Article Published in “True Loaf” April 2011
In 2007 I set up Bethesdabakers, a two day a week sourdough microbakery, in our small terraced house in Snowdonia. I started by simply announcing to friends there would be bread available Friday 6.00 p.m., baked 8 small loaves, sold 6 and grossed £7.20. Two months later I sold the equivalent of 84 small loaves, had to introduce a second bake day to cope with demand and had switched to a bake-to-order only system. On day one I mixed about 4K of dough; a year later I mixed nearly 60K – and there was no waste because it was all pre-ordered.
I started with just my home baking gear and only bought equipment as it was needed – first a fridge for overnight dough fermentation, then a small spiral mixer. I got by with our domestic oven for four months before buying a bottom-of-the-range commercial convection oven. These three major items, bought new, only came to around £1,600, and the total spent on equipment since I started is around £3000.
The quantity of bread I produce might be miniscule even in terms of a small High Street baker’s output but I think what I have achieved is important for three main reasons.
Firstly it provides an alternative model for people who want to start a career in baking. It shows that it is possible to set up a bakery in your own home for a comparatively small outlay. It’s a low risk way of establishing a business – perfect for the person who has maybe only a day or two a week spare to start small and see if the market is there.
Secondly, it may be pretty lo-tech in baking terms but it is hi-tech in its use of computerised systems. The website (www.bethesdabakers.com) acts as a showcase cutting out the need for flyers and other forms of advertising. It lets me show our 60+ customers what I’m baking in the coming week and it emails their orders to me. After the first few weeks of pre-bake sleepless, panic-filled nights I started to develop a system of spreadsheet calculators. These now store my bread formulas, work out the order and calculate customer bills, produce my daily bake schedule complete with bread type, sizes, numbers, ingredient quantities, dough and starter weights, act as a recording system, produce invoices and detail bread supplied to commercial customers. I use a spreadsheet to help in converting yeasted recipes to sourdough, calculate bakers percentage and starter builds. I use email to remind customers to check the website at the start of the week, and text messages to signal “last orders” and “bread ready”.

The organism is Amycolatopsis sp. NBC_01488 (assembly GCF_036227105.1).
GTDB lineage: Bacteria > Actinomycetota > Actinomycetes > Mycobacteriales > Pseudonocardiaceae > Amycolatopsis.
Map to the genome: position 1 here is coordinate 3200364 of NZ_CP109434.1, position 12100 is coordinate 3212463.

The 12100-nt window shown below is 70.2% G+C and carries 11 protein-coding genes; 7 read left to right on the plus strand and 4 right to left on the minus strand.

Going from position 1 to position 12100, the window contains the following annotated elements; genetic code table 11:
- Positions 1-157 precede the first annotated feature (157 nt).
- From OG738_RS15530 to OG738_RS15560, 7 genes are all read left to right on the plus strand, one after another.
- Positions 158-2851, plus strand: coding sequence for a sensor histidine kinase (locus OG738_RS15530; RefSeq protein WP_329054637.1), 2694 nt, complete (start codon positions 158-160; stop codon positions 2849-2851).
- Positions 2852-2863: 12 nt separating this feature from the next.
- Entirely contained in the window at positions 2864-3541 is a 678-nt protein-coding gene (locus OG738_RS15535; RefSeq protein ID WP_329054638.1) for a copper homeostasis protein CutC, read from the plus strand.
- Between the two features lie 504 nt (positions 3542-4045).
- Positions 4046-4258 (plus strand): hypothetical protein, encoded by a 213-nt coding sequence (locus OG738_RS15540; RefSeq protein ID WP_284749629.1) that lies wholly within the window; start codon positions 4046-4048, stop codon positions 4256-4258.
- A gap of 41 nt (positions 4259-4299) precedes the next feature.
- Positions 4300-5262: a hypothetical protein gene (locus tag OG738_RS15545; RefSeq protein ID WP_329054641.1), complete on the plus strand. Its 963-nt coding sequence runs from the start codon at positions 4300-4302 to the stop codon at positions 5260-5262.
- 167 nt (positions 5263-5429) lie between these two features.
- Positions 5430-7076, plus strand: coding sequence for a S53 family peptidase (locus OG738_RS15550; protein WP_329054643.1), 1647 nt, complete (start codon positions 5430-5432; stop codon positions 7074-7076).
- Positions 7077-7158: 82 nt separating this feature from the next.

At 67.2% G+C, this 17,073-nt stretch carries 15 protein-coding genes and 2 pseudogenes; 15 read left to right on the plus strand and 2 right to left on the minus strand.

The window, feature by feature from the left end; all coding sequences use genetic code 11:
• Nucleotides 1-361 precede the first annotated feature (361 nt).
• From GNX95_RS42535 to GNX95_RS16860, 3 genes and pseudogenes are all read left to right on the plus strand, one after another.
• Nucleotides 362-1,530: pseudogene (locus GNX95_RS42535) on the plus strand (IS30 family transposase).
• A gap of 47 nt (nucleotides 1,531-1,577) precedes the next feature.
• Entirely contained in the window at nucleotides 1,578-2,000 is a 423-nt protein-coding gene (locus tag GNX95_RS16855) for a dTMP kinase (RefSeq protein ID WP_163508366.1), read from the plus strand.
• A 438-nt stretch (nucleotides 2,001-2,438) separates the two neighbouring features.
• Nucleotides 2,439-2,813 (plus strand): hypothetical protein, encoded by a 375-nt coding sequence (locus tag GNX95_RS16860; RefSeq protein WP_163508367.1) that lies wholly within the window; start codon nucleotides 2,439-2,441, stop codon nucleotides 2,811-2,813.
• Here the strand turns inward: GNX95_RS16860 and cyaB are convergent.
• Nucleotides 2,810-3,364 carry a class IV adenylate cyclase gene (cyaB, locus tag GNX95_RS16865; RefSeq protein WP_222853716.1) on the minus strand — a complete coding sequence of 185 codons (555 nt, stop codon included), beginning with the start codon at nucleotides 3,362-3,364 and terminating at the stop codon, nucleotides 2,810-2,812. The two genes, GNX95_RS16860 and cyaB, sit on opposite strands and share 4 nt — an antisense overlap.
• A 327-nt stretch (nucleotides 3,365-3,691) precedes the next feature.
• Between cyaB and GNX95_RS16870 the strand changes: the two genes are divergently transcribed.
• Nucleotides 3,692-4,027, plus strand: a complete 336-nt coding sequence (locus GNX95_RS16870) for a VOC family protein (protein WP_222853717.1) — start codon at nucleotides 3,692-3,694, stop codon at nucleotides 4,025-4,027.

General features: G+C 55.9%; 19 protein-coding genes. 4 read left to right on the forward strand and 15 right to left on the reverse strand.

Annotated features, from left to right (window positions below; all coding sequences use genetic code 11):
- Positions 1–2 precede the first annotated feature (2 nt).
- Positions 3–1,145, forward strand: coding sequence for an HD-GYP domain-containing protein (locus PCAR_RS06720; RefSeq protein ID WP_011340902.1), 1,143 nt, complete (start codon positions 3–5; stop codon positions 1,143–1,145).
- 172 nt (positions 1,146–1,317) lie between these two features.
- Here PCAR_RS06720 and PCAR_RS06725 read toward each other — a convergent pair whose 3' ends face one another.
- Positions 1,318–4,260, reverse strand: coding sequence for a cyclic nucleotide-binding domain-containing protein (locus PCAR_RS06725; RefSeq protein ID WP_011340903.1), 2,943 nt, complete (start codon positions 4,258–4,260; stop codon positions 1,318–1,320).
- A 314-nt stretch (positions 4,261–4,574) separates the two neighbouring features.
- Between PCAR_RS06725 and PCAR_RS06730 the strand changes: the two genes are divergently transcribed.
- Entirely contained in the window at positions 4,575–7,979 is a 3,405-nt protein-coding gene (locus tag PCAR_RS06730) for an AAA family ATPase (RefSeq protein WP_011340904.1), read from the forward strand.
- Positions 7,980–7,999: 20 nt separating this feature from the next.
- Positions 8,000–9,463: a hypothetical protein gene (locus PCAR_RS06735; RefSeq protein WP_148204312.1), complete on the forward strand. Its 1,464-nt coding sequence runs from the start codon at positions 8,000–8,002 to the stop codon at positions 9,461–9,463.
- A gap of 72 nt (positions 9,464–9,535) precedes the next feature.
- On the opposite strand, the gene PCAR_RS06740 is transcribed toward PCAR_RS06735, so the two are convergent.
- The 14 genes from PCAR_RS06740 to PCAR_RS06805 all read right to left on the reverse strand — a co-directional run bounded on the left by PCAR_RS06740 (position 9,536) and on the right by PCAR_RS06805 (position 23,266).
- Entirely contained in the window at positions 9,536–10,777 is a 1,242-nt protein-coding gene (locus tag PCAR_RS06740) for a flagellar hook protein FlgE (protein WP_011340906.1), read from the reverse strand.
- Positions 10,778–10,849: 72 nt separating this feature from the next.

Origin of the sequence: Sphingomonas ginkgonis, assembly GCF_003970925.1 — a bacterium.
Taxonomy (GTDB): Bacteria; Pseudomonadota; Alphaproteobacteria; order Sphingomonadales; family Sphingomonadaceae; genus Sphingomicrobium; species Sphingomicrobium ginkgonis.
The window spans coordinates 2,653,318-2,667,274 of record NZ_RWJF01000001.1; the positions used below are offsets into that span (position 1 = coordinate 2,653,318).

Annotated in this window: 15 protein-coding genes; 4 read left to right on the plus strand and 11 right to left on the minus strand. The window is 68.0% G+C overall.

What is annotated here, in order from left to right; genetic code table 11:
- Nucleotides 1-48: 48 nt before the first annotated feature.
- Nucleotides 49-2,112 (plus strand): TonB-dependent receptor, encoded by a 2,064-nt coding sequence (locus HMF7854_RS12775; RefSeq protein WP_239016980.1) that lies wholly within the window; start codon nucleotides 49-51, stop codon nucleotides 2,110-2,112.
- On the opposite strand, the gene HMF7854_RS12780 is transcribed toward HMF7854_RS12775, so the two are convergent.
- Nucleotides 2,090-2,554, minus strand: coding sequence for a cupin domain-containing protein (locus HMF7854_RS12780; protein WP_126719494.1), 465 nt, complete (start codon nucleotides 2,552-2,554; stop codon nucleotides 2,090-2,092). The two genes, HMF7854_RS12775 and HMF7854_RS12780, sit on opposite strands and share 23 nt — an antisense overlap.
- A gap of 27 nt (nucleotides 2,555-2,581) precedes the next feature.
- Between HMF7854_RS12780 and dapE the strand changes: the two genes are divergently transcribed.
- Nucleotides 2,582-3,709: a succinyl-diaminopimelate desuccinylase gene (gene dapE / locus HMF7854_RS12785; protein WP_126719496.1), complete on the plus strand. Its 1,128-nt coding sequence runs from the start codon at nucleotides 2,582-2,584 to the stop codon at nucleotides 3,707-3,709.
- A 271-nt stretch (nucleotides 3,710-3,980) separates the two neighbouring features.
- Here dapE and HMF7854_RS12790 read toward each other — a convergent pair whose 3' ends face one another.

Thirdly, because I only bake naturally leavened bread, it has allowed me to present sourdough as the norm and to develop a wide repertoire covering the full spectrum of what can be made from leavened dough. Customers have long ceased to think in terms of sourdough, they just think of it as good bread.
Every week I bake six regular breads; Campagne, Mick’s Special, Wholemeal, Multigrain, 5 Seed with Spelt, Baguette. To keep customers (and myself) interested, I have introduced a range of three specials – a main special, a rye special and a flatbread/brioche special – that change each week. Well into my fourth year, this has meant the repertoire has grown to over 70 breads. Yes, I do make big French mîches and serious German ryes but I also make a diverse range of breads not usually associated with sourdough, more delicate brioches, breads from enriched doughs, naans, focacce, fougasses and many others.
What I have developed is now a tried and tested package – methods, administration, bread formulas – transferable skills that could easily be passed on to anyone wanting to get started in bakery this way.
What next? Well, last year I took three months out to write my big bread book intending to find a publisher. The way it’s panned out so far I have published “Bethesdabasics” my introduction to sourdough myself. Later in the year I will publish a second book about Bethesdabakers and how to set up your own microbakery. After that, the full baking repertoire …